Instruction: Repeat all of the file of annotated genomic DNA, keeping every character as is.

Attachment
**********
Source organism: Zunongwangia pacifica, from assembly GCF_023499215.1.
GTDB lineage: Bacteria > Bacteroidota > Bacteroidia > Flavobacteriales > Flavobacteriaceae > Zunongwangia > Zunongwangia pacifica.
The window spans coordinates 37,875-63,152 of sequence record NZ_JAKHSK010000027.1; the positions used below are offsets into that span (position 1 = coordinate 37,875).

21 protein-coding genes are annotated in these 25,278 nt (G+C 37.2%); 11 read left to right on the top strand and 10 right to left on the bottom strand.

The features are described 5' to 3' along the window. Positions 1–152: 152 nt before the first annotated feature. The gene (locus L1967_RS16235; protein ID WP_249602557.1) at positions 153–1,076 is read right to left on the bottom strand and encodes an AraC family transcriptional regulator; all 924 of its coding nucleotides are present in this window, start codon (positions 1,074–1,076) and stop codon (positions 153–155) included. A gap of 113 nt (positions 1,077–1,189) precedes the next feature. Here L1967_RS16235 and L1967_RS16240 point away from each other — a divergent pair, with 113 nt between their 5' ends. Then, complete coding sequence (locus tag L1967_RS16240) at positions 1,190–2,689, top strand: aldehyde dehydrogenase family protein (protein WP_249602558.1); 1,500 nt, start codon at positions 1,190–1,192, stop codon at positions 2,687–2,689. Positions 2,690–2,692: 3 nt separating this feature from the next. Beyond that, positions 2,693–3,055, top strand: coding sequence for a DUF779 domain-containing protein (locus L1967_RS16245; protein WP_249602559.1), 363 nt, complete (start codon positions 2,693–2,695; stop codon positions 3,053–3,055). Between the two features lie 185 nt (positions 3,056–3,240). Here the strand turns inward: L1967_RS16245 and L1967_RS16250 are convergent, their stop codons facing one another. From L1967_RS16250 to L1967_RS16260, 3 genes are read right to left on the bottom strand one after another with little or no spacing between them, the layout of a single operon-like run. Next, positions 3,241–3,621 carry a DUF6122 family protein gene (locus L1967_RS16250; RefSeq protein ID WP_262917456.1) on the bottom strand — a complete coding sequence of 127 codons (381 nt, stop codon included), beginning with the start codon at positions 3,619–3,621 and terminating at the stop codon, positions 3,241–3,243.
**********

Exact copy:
Source organism: Zunongwangia pacifica, from assembly GCF_023499215.1.
GTDB lineage: Bacteria > Bacteroidota > Bacteroidia > Flavobacteriales > Flavobacteriaceae > Zunongwangia > Zunongwangia pacifica.
The window spans coordinates 37,875-63,152 of sequence record NZ_JAKHSK010000027.1; the positions used below are offsets into that span (position 1 = coordinate 37,875).

21 protein-coding genes are annotated in these 25,278 nt (G+C 37.2%); 11 read left to right on the top strand and 10 right to left on the bottom strand.

The features are described 5' to 3' along the window. Positions 1–152: 152 nt before the first annotated feature. The gene (locus L1967_RS16235; protein ID WP_249602557.1) at positions 153–1,076 is read right to left on the bottom strand and encodes an AraC family transcriptional regulator; all 924 of its coding nucleotides are present in this window, start codon (positions 1,074–1,076) and stop codon (positions 153–155) included. A gap of 113 nt (positions 1,077–1,189) precedes the next feature. Here L1967_RS16235 and L1967_RS16240 point away from each other — a divergent pair, with 113 nt between their 5' ends. Then, complete coding sequence (locus tag L1967_RS16240) at positions 1,190–2,689, top strand: aldehyde dehydrogenase family protein (protein WP_249602558.1); 1,500 nt, start codon at positions 1,190–1,192, stop codon at positions 2,687–2,689. Positions 2,690–2,692: 3 nt separating this feature from the next. Beyond that, positions 2,693–3,055, top strand: coding sequence for a DUF779 domain-containing protein (locus L1967_RS16245; protein WP_249602559.1), 363 nt, complete (start codon positions 2,693–2,695; stop codon positions 3,053–3,055). Between the two features lie 185 nt (positions 3,056–3,240). Here the strand turns inward: L1967_RS16245 and L1967_RS16250 are convergent, their stop codons facing one another. From L1967_RS16250 to L1967_RS16260, 3 genes are read right to left on the bottom strand one after another with little or no spacing between them, the layout of a single operon-like run. Next, positions 3,241–3,621 carry a DUF6122 family protein gene (locus L1967_RS16250; RefSeq protein ID WP_262917456.1) on the bottom strand — a complete coding sequence of 127 codons (381 nt, stop codon included), beginning with the start codon at positions 3,619–3,621 and terminating at the stop codon, positions 3,241–3,243.